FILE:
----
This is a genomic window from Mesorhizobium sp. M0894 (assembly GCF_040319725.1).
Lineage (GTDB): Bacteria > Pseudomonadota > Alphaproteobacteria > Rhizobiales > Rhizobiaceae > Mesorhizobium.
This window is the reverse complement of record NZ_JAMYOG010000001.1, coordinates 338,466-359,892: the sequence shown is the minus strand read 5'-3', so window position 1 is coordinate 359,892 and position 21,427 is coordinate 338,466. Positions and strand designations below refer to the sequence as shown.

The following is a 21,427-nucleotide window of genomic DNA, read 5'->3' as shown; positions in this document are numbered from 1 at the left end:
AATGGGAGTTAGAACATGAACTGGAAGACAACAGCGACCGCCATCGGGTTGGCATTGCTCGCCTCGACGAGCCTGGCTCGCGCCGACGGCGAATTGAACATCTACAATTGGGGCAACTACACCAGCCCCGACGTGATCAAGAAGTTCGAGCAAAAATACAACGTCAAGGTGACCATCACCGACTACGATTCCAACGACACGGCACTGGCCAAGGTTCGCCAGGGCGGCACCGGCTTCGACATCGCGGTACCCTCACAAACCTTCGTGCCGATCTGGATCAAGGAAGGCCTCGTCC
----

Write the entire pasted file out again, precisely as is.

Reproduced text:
This is a genomic window from Mesorhizobium sp. M0894 (assembly GCF_040319725.1).
Lineage (GTDB): Bacteria > Pseudomonadota > Alphaproteobacteria > Rhizobiales > Rhizobiaceae > Mesorhizobium.
This window is the reverse complement of record NZ_JAMYOG010000001.1, coordinates 338,466-359,892: the sequence shown is the minus strand read 5'-3', so window position 1 is coordinate 359,892 and position 21,427 is coordinate 338,466. Positions and strand designations below refer to the sequence as shown.

The following is a 21,427-nucleotide window of genomic DNA, read 5'->3' as shown; positions in this document are numbered from 1 at the left end:
AATGGGAGTTAGAACATGAACTGGAAGACAACAGCGACCGCCATCGGGTTGGCATTGCTCGCCTCGACGAGCCTGGCTCGCGCCGACGGCGAATTGAACATCTACAATTGGGGCAACTACACCAGCCCCGACGTGATCAAGAAGTTCGAGCAAAAATACAACGTCAAGGTGACCATCACCGACTACGATTCCAACGACACGGCACTGGCCAAGGTTCGCCAGGGCGGCACCGGCTTCGACATCGCGGTACCCTCACAAACCTTCGTGCCGATCTGGATCAAGGAAGGCCTCGTCC